Kerala to monitor rising cases of respiratory illnesses closely


Even as there are increasing concerns that the emergence and rapid spread of the COVID-19 sub-variant of the Omicron lineage, JN.1, can lead to a spike in cases in the State, Kerala will carefully monitor the current situation of increasing respiratory illnesses and follow the combined ABC approach to the management of influenza-like illnesses (ILI), according to Health department officials.

COVID cases have been showing a spike in Kerala since October end and many private hospitals had insisted on bringing back non-pharmacological interventions within their premises so that spread can be contained. Testing suddenly went up, which also reflected in the increase in Covid numbers.

The latest circular issued by the Health department suggests mandatory masking, especially for the elderly and those with co-morbidites. It states that all those admitted with symptoms of influenza-like illnesses and severe acute respiratory illness (SARI) in hospitals are tested for COVID-19. Those with symptoms who test negative in Rapid Antigen Test should be tested by RT-PCR.

It also states that COVID/ILI patients be admitted in separate wards in hospitals and that all healthcare workers, patients and their companions wear masks necessarily within hospitals to prevent hospitals becoming transmission points.

Hospitals have been directed to restrict the number of visitors and to test all healthcare workers and caregivers of patients if they display influenza symptoms.

In the current situation in Kerala, when there is co-circulation of various viruses – Influenza B and A (H3N2 and H1N1), respiratory synctical virus (RSV) and adenoviruses – along with Covid-19 and it is difficult to clinically distinguish between these viral infections merely on the basis of symptoms, the State will follow the new integrated guidelines issued in June this year on the management of those with symptoms of ILI/COVID.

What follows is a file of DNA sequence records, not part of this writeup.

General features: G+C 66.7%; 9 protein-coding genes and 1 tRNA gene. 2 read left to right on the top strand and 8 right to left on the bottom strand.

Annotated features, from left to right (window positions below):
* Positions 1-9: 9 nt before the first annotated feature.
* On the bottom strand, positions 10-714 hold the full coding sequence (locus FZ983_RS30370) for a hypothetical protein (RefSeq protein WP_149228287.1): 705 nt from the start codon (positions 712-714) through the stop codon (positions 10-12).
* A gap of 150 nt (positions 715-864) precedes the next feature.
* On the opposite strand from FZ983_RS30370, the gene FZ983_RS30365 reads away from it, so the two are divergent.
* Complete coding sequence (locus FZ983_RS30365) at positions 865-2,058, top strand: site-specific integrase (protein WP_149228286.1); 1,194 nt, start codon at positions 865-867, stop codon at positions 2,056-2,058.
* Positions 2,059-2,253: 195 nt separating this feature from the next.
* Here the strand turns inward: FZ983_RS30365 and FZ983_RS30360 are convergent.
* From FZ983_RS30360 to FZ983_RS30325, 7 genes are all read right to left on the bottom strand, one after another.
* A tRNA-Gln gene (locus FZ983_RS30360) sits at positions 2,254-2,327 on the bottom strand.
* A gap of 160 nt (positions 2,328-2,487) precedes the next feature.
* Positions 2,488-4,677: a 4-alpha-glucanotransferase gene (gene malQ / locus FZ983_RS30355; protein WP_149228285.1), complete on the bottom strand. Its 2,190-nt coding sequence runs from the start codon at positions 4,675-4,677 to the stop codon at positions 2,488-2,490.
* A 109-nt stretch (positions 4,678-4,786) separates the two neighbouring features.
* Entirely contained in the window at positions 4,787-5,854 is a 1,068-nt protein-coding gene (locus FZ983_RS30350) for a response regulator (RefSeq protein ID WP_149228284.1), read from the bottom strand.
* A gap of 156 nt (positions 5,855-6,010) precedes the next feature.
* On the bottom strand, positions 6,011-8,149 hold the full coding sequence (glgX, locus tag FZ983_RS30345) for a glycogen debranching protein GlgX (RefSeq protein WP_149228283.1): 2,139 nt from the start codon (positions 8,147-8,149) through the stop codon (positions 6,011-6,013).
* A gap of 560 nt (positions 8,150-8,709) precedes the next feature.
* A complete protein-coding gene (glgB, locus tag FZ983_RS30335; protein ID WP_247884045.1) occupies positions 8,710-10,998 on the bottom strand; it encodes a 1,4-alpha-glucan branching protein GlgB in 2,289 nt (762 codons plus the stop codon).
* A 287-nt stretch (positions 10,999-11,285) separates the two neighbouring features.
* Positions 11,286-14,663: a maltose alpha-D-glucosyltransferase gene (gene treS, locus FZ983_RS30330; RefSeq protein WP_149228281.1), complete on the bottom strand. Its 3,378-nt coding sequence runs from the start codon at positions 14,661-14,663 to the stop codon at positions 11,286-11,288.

These guidelines, “Combined ABC approach to ILI in the context of co-circulation of SARSCoV 2 and Influenza”, clearly states that those with symptoms of COVID or Influenza will be tested and treated, especially if the individuals belong to the high-risk of vulnerable category ( those with co-morbidities, serious chronic diseases, the elderly or pregnant women).

In the past four years since the first appearance of SARS CoV 2, many virus variants have emerged. However, the management of those afflicted by COVID/ILI, regardless of the nature of the virus variant, have been on the basis of red flags – drop in oxygen saturation, breathlessness, fall in blood pressure etc. An individual’s risk of developing serious disease or complications will differ, depending on his comorbidities.

Because of the high burden of diabetes and hypertension in the population and the high proportion of elderly, the State’s vulnerabilities remain high. Health experts stress that the emphasis has to be on prevention and that testing those with symptoms and treating early, augmenting non-pharmacological interventions to prevent respiratory illnesses – masking, avoiding crowded places and cough hygiene in public places – is the way to go forward.

The department has also decided to increase genomic surveillance of COVID-19 once again and has directed that RT-PCR-positive samples from sentinel sites across the State and hospitals be sent to the Rajiv Gandhi Centre for Biotechnology. Each district has been asked to send at least 15 samples every fortnight.


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